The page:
Cumberland Falls, Cumberland Falls State Park, Honeybee/Corbin, Kentucky

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Saturday, March 12, 2022

Big Pharma and Russia ...

 (*Edited - content added.)

So many private businesses have either willingly or been pressured to stop selling and investing in Russia - and I wholeheartedly agree with them - with one exception.

Because one thing we have learned from history is that economic deprivation works - it may take longer than battle, and it has to be a united front with everybody on board - but it does work.

In fact, many historians believe the strategy of "starving the South" or "putting the economic squeeze" on the South was actually more effective at helping the Union win the American Civil War than actual combat - or at least it effectively weakened them during combat. 

At the time, the northeast had just about everything people needed and wanted, fresh or preserved, even beginning refrigeration.  They  had large factories that had the latest technological methods of mass production.  They controlled the railways and thus interior distribution, as well as most international shipping routes.   The  north also had the biggest business-financing banks. 

The south - did not.  

They could grow food, but now had no way to distribute or preserve  - they relied on the north for that.   They had few large factories and virtually no advanced industrial methods of mass production.  They had local banks to finance business, but many were tied to the northeast US banks or overseas.  

In fact, the biggest moneymakers in the South were were cotton, indigo dye,  tobacco, coffee, and sugar - things which people could live without - and of course, slaves - human beings were the South's most profitable "products."

New Orleans was the biggest international Southern port, but since it had changed from French control to Spanish, back to French again, then British Colonial, within the course of a century, had taken its tool on international traders willingness to trade there.  Additionally, though New Orleans' geographic location made it difficult for anyone to get in, it also made it easy to blockade anyone or anything from getting out.  

Also, by this time, though New Orleans still held the largest slave markets, they no longer received international slaves since the Louisiana purchase (other than to Caribbean and Latin American sugar plantations).  The only  port legally allowed to traffic in US Slaves in America was now was in Charleston, South Carolina.  

However, even international slave trade through Charleston became difficult by Civil War times, not only due to various port blockades, but because the rest of the world had already begun to prohibit slave trading.  Thus, by the time of the Civil War, most slave trading was domestic and included "breeding farms" for labor.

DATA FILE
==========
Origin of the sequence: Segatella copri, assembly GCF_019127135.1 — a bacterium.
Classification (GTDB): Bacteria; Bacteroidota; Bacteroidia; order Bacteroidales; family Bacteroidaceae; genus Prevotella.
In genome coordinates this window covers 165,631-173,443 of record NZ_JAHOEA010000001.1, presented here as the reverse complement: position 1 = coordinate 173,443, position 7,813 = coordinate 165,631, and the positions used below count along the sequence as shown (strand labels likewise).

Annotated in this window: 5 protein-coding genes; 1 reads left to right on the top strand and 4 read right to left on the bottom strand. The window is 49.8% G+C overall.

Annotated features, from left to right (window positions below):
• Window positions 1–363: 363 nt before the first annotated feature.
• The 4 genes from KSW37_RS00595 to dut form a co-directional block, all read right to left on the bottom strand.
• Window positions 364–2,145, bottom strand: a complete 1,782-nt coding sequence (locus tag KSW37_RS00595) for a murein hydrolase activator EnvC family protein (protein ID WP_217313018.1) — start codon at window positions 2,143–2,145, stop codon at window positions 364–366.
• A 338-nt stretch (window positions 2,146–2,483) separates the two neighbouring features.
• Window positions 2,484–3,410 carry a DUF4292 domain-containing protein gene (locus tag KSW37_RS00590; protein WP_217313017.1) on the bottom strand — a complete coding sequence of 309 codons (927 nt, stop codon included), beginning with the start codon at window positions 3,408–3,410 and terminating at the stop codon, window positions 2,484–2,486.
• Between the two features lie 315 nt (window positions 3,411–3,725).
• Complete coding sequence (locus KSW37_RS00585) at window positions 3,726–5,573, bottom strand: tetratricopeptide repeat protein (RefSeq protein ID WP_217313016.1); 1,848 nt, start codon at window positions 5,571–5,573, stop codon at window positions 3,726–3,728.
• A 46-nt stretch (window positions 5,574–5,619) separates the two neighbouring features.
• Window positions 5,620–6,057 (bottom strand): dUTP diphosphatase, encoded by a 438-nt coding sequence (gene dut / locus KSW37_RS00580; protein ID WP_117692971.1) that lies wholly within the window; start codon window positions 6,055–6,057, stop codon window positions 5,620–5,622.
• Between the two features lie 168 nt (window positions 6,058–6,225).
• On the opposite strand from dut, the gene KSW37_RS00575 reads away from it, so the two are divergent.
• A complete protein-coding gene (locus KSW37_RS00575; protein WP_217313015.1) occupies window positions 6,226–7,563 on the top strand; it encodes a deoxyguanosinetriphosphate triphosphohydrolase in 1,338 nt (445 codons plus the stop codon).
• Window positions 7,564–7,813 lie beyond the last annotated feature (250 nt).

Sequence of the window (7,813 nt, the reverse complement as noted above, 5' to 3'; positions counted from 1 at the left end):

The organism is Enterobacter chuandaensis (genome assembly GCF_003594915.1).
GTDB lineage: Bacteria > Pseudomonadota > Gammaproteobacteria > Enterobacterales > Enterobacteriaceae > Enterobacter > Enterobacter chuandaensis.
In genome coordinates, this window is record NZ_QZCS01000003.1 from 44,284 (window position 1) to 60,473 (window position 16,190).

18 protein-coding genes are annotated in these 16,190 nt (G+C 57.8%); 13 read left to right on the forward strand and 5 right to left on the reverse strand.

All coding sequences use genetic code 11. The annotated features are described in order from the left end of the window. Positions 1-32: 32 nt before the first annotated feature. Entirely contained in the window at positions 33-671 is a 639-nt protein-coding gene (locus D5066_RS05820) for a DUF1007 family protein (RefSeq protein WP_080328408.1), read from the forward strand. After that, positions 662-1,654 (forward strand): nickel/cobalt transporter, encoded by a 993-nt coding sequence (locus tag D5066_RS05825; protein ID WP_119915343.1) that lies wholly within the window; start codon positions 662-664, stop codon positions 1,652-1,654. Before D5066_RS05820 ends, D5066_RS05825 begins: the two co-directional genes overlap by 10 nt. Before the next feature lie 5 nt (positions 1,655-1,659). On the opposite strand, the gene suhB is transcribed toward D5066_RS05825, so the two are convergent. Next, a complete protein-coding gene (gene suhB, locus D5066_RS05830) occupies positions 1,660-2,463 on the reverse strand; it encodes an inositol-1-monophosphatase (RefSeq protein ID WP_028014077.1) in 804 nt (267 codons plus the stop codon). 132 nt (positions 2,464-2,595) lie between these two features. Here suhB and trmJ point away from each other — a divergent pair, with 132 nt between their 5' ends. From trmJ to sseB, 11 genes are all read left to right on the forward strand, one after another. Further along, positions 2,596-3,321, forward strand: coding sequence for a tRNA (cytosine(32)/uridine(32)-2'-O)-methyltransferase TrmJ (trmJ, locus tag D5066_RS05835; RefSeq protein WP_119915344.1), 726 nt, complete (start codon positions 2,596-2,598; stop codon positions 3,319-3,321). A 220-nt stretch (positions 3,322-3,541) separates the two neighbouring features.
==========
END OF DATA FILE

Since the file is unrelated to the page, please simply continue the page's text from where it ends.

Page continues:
Thus, with all of their trade now grinding towards a halt, we starved  out the South economically (and unfortunately literally starved them food wise as well), more than anything else.

It's a bit harder to do, these days, with flights now providing trade items more than ships and railroads, with now multinational global markets, with more funds and resources than ever before behind them - but it can still be done, if all are on board.

HOWEVER, what we also have learned, or should have learned, is not to cause unnecessary casualties to civilians or soldiers, who in the case of Russia, actually contain many who disagree with Putin's decision, but must follow orders anyway or just so happen to have been born and/or live in Russia.

Just like in our "pre-emptive strike War on Terrorism" it is possible to not support the decisions leaders make, but still support their people, who often have no choice in the matter and are just following orders.

As such, IMO, there are certain exceptions along ethical lines we should not cross.

For example, because of the total economic squeeze of the South during the Civil War, they ran out of ether, especially in more Southern battlefields, leaving both Union and Confederate soldiers to have procedures performed on them without anesthetic and/or die.  

Also, soldiers on both sides raided temporarily women-run Southern farms, overpowering them, looking for food from them, though they were nearly starving themselves. 

People say that all is fair in war, but it shouldn't be - there should be some ethical stopping points.

I know many will disagree with me for saying what I'm about to say, but please understand that I am just as anti-Putin, anti-Russian invasion of the Ukraine as anyone  - but there's an ethical line we shouldn't cross, IMO. 

So many people are putting pressure on Big Pharma to stop selling in Russia.

I disagree - do we really want to stop giving life-saving medication to a breast-cancer patient because of what Putin decided to do? 

Or stop vaccinating people during a pandemic to stop the spread of COVID?

I don't think we do - or we shouldn't.

(Of course, how to pay for the treatment is another problem, one which I have no answer for - that's one Putin will need to answer/be held accountable for.)

I get the reason why people are wanting them to, I do - but IMO, healthcare should be the one exception.

So while I otherwise support a "total economic starvation" policy towards Russia, healthcare is my one exception - thus, I support Big Pharma's decision not to invest any further in Russia, but to still continue to manufacture and provide pharmaceuticals and medical supplies for the Russian people as a whole  - sorry.


PS - It is important to note that in addition to halting investments and any new service agreements, all of the major pharmaceutical companies have  condemned Russians actions, have pledged their support to the Ukraine, and are sending aid there - only pharmaceutical distribution of their medicines continue in Russia.

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